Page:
original writing: Betty’s purse, for Mother’s DayMay 11, 2012
Like anyone who’s got fingers and a keyboard or a notebook to torture, I’ve written about my mother. First poem I wrote was a saccharine bit of business about motherhood (from which I will spare you), about the storybook glory of motherhood, written full-heartedly by my 11 year old self, only a little aware of the complicated nature of Betty’s relationship to motherhood. The story ends happily, with all peaces made and a truly good death. One of the most satisfying things I’ve ever written was about six months after her death, in an essay for The Gazette, where I do my paid work, for a series called The Things We Carry. What I carried, from Winnipeg to my home in Montreal, was my mother’s purse. Here’s the start of the essay. Click the link below to read the full essay.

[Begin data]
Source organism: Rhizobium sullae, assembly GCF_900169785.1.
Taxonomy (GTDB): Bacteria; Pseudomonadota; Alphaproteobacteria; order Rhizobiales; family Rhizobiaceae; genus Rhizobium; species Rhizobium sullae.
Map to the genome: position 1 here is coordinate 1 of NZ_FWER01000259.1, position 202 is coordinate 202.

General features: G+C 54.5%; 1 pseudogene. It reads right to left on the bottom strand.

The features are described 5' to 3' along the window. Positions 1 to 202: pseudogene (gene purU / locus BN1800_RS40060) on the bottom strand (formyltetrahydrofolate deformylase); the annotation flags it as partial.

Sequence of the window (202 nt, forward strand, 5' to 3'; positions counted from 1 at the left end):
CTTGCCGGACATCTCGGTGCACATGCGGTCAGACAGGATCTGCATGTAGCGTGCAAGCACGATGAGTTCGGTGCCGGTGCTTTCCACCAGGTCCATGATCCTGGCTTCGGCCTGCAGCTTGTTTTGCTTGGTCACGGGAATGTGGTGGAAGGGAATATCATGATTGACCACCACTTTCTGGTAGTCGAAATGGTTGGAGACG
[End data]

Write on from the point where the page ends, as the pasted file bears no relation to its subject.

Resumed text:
“Stay out of mummy’s purse.”
I knew, as I did back when I called her mummy, that I should not be in my mother’s purse. And it didn’t matter that I was putting something in and not fishing for, say, movie-star red lipstick.
That the voice was only in my head did not make it any less arresting.
Click here to read The Unbearable Heaviness of My Mother’s Purse.